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NY Lt. Governor charged with bribery

Department of Justice

U.S. Attorney’s Office

Southern District of New York


FOR IMMEDIATE RELEASE

Tuesday, April 12, 2022

New York Lieutenant Governor Brian Benjamin Charged With Bribery And Related Offenses

Benjamin Allegedly Used His Official Authority While a New York State Senator to Procure a State-Funded Grant in Exchange for Campaign Contributions

Damian Williams, the United States Attorney for the Southern District of New York, Michael J. Driscoll, the Assistant Director-in-Charge of the New York Office of the Federal Bureau of Investigation (“FBI”), and Jocelyn E. Strauber, Commissioner of the New York City Department of Investigation (“DOI”), announced today that BRIAN BENJAMIN, the Lieutenant Governor of the State of New York, was charged with bribery and related offenses.  In particular, BENJAMIN is charged with bribery, honest services wire fraud, and conspiracy to commit those offenses, based on BENJAMIN’s use of his official authority while a New York state senator to direct a state-funded grant to an organization controlled by a real estate developer (“CC-1”) in exchange for campaign contributions made and procured by CC-1. BENJAMIN is also charged with two counts of falsifying records in connection with the preparation of contribution forms that falsely reported certain contributions made by CC-1 as being made by other individuals, and false statements BENJAMIN made in a questionnaire he submitted while seeking to become Lieutenant Governor.  BENJAMIN surrendered to the FBI in Manhattan this morning and was presented before United States Magistrate Judge Ona T. Wang.  The case has been assigned to United States District Judge J. Paul Oetken. 

U.S. Attorney Damian Williams said:  “As alleged, Brian Benjamin used his power as a New York state senator to secure a state-funded grant in exchange for contributions to his own political campaigns. By doing so, Benjamin abused his power and effectively used state funds to support his political campaigns. My Office and our partners at the FBI and DOI will continue to ensure that politicians who put themselves over the public interest will be prosecuted.”

FBI New York Assistant Director-in-Charge Michael J. Driscoll said:  “Exploiting one’s official authority by allocating state funds as part of a bribe to procure donations to a political campaign, and engaging in activity to cover up the bribe, is illegal. As we allege today, Benjamin’s conduct in this scheme directly circumvents those procedures put in place to keep our systems fair.”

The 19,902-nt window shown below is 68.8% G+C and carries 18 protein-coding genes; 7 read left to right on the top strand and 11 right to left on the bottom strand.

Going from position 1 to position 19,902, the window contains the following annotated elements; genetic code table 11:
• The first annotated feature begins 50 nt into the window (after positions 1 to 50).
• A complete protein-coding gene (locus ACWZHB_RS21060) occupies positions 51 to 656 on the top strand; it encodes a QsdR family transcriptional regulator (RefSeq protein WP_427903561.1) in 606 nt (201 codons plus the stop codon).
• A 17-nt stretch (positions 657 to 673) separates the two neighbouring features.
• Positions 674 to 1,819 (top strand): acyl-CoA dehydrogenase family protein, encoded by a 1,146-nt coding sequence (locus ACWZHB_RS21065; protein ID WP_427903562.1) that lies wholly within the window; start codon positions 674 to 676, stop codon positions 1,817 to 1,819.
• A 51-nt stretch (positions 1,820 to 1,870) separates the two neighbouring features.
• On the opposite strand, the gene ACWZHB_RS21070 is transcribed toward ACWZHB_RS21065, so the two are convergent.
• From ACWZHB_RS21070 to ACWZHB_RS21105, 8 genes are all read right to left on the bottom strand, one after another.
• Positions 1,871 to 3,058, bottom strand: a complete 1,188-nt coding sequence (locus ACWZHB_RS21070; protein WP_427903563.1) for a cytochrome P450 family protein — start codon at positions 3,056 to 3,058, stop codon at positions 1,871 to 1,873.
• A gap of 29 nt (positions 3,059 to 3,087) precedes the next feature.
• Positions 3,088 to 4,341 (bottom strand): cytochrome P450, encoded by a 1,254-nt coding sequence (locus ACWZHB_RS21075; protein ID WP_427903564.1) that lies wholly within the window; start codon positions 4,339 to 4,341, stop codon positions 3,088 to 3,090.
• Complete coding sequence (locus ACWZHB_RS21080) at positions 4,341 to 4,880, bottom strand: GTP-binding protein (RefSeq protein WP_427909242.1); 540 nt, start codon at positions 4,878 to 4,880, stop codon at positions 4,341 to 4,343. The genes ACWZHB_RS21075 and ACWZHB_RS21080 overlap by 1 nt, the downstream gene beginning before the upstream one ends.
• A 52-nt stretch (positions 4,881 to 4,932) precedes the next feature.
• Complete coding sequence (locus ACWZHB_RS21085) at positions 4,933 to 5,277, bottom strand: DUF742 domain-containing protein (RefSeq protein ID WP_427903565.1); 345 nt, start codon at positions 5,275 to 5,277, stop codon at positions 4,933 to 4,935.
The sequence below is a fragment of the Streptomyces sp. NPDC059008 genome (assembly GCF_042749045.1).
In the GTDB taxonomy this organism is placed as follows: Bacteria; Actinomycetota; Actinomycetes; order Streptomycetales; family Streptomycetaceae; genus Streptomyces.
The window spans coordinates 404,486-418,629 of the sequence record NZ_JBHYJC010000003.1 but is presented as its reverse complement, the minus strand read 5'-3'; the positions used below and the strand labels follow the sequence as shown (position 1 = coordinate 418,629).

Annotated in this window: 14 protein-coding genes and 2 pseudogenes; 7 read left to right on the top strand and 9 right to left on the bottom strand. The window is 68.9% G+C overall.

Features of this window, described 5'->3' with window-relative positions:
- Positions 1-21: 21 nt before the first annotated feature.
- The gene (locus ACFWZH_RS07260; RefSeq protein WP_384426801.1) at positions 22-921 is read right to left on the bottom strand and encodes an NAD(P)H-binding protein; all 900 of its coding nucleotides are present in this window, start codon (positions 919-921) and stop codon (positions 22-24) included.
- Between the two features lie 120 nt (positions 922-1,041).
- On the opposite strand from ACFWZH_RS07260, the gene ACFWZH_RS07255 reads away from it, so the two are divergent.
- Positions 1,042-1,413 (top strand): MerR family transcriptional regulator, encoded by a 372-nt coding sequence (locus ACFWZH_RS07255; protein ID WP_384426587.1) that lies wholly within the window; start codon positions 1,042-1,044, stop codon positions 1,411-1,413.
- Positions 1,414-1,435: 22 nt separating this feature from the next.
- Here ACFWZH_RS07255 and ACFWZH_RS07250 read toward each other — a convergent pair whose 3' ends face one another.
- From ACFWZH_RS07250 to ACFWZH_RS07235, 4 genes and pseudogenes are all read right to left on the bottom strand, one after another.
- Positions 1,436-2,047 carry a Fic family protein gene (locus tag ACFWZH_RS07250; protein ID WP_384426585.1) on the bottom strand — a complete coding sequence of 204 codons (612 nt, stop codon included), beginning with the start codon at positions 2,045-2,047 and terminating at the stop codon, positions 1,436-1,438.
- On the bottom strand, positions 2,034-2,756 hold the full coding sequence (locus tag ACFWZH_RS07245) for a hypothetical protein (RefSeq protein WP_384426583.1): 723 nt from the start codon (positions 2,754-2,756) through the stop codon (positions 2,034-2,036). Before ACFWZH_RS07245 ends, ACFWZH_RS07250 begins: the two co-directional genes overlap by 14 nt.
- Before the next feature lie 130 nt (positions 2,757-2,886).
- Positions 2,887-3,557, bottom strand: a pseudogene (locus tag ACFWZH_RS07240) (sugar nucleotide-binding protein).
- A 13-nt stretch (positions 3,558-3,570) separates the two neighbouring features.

DOI Commissioner Jocelyn E. Strauber said:  “As charged, Lieutenant Governor Benjamin, while a New York State senator, used his official position to obtain donations to his political campaigns.  He allegedly allocated public grant funds to a non-profit controlled by a co-conspirator in exchange for campaign contributions, and then lied to hide this illegal scheme.  In so doing, he served his own interests at the expense of his constituents, a betrayal of the public trust and a violation of federal law.  DOI stands with our law enforcement partners in the United States Attorney’s Office for the Southern District of New York and the FBI in the fight to expose and prevent corruption.”

According to the allegations in the Indictment[1] filed today in Manhattan federal court:

Overview

From at least in or about 2019, up to and including at least in or about 2021, BENJAMIN participated in a scheme to obtain campaign contributions from CC-1 in exchange for BENJAMIN’s use of his official authority and influence as a New York State senator to obtain a $50,000 state-funded grant (the “Grant”) for a non-profit organization controlled by CC-1 (“Organization-1”). BENJAMIN and others acting on his behalf or at his direction then engaged in a series of lies and deceptions to cover up his scheme, including by falsifying campaign donor forms, misleading city regulators, and providing false information on vetting forms he completed while seeking to be the Lieutenant Governor of New York State.

The Bribery Scheme